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Electrospun micro- and nanofiber tubes for functional nervous regeneration in sciatic nerve transections

Silvia Panseri1, Carla Cunha1, Joseph Lowery2, Ubaldo Del Carro3, Francesca Taraballi1, Stefano Amadio3, Angelo Vescovi1* and Fabrizio Gelain1*

Author Affiliations

1 Bioscience and Biotechnology Department, University of Milan-Bicocca, Piazza della Scienza 2, Milan, Italy

2 Department of Chemical Engineering and Institute for Soldier Nanotechnologies, Massachusetts Institute of Technology, 500 Technology Sq, Cambridge, USA

3 Laboratory of Neurophysiology, IRCCS San Raffaele, Via Olgettina 58, Milan, Italy

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BMC Biotechnology 2008, 8:39  doi:10.1186/1472-6750-8-39

Published: 11 April 2008



Although many nerve prostheses have been proposed in recent years, in the case of consistent loss of nervous tissue peripheral nerve injury is still a traumatic pathology that may impair patient's movements by interrupting his motor-sensory pathways. In the last few decades tissue engineering has opened the door to new approaches;: however most of them make use of rigid channel guides that may cause cell loss due to the lack of physiological local stresses exerted over the nervous tissue during patient's movement. Electrospinning technique makes it possible to spin microfiber and nanofiber flexible tubular scaffolds composed of a number of natural and synthetic components, showing high porosity and remarkable surface/volume ratio.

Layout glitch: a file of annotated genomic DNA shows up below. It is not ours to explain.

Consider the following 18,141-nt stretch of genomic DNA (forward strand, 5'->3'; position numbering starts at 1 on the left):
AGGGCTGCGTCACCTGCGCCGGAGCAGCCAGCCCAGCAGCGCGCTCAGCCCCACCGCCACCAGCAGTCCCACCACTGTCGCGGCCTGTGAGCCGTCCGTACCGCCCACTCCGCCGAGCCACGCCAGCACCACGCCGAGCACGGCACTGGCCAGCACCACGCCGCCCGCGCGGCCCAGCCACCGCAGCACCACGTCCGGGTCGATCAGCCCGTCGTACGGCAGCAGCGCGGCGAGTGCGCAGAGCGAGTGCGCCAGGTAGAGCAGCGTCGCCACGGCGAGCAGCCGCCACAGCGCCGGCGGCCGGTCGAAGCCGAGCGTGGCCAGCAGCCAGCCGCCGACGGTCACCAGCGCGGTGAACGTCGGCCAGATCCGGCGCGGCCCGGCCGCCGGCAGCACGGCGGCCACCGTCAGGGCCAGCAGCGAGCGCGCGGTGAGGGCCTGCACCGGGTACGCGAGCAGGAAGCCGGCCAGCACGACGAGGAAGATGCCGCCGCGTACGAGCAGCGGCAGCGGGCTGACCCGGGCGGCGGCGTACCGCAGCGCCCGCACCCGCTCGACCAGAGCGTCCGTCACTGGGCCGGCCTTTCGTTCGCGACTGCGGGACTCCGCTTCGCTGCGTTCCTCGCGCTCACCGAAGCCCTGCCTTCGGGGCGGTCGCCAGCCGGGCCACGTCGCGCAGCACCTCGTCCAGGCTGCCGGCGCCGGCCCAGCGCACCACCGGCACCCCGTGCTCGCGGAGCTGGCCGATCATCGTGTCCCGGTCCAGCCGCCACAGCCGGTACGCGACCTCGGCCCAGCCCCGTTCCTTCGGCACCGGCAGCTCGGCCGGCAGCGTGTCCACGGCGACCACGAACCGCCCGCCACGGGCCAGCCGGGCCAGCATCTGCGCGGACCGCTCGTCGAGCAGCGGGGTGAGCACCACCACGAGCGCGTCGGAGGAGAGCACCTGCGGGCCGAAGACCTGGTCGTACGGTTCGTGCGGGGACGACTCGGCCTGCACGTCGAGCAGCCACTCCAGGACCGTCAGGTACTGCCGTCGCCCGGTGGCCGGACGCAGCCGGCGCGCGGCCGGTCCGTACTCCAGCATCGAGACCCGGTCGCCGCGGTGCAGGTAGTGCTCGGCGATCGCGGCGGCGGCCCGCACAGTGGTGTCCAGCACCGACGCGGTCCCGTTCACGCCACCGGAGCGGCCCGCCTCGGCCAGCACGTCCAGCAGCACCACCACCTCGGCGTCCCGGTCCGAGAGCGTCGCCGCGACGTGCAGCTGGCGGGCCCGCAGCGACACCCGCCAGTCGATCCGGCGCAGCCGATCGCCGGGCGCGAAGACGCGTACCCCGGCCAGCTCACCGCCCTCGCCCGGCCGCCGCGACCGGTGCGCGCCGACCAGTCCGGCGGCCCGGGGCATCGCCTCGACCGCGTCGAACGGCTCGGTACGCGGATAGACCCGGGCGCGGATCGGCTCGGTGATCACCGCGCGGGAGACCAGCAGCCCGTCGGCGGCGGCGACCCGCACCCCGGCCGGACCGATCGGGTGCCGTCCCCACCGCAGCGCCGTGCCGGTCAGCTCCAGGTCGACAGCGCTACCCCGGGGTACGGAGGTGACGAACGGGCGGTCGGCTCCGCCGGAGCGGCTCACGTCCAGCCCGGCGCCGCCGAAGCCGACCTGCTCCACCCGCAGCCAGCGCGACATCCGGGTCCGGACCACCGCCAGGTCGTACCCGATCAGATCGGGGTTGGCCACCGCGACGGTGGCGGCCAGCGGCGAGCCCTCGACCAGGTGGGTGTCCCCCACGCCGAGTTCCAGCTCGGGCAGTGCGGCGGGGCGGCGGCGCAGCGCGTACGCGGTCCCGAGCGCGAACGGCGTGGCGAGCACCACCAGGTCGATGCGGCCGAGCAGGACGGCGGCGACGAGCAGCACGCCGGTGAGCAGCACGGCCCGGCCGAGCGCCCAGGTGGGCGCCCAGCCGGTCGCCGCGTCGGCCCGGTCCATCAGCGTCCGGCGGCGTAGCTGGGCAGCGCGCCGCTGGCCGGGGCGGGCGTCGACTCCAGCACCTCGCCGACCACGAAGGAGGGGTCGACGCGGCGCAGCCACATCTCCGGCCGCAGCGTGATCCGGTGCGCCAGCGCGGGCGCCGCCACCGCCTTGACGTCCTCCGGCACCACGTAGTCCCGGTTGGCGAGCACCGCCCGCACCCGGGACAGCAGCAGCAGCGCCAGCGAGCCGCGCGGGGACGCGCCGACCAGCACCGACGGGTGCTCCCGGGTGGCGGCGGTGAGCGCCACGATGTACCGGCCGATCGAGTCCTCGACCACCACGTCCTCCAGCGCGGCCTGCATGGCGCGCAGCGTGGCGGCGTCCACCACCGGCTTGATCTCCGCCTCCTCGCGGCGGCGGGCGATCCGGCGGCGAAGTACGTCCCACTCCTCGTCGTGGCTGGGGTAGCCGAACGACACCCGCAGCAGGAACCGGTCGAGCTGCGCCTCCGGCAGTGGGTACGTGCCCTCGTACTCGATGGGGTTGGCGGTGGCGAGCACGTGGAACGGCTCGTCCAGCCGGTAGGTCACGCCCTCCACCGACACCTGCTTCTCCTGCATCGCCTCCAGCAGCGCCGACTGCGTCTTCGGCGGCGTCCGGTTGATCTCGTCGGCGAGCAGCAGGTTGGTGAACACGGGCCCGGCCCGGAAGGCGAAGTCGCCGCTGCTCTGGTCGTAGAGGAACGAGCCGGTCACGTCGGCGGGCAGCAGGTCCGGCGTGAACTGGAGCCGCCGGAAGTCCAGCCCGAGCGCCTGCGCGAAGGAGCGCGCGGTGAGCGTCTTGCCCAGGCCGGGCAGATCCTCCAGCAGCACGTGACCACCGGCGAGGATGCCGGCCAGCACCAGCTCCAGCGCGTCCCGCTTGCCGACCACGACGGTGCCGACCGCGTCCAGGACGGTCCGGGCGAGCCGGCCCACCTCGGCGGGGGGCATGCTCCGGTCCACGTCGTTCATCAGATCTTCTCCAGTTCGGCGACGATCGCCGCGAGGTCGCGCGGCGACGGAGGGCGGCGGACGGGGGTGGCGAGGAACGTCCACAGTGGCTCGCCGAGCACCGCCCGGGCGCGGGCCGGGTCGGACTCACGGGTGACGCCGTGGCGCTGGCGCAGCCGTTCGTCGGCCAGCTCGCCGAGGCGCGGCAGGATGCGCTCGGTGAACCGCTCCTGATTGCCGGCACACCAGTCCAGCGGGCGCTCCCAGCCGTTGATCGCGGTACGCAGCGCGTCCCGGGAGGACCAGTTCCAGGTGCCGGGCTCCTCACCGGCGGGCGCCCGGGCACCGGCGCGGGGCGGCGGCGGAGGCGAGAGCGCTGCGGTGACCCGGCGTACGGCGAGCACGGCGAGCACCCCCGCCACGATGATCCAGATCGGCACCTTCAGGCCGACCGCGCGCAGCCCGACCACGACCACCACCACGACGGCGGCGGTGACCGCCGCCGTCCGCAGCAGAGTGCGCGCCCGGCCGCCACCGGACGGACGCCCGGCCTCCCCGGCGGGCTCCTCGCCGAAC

In this study we used electrospun tubes made of biodegradable polymers (a blend of PLGA/PCL) to regenerate a 10-mm nerve gap in a rat sciatic nerve in vivo. Experimental groups comprise lesioned animals (control group) and lesioned animals subjected to guide conduits implantated at the severed nerve stumps, where the tubular scaffolds are filled with saline solution. Four months after surgery, sciatic nerves failed to reconnect the two stumps of transected nerves in the control animal group. In most of the treated animals the electrospun tubes induced nervous regeneration and functional reconnection of the two severed sciatic nerve tracts. Myelination and collagen IV deposition have been detected in concurrence with regenerated fibers. No significant inflammatory response has been found. Neural tracers revealed the re-establishment of functional neuronal connections and evoked potential results showed the reinnervation of the target muscles in the majority of the treated animals.


Corroborating previous works, this study indicates that electrospun tubes, with no additional biological coating or drug loading treatment, are promising scaffolds for functional nervous regeneration. They can be knitted in meshes and various frames depending on the cytoarchitecture of the tissue to be regenerated. The versatility of this technique gives room for further scaffold improvements, like tuning the mechanical properties of the tubular structure or providing biomimetic functionalization. Moreover, these guidance conduits can be loaded with various fillers like collagen, fibrin, or self-assembling peptide gels or loaded with neurotrophic factors and seeded with cells. Electrospun scaffolds can also be synthesized in different micro-architectures to regenerate lesions in other tissues like skin and bone.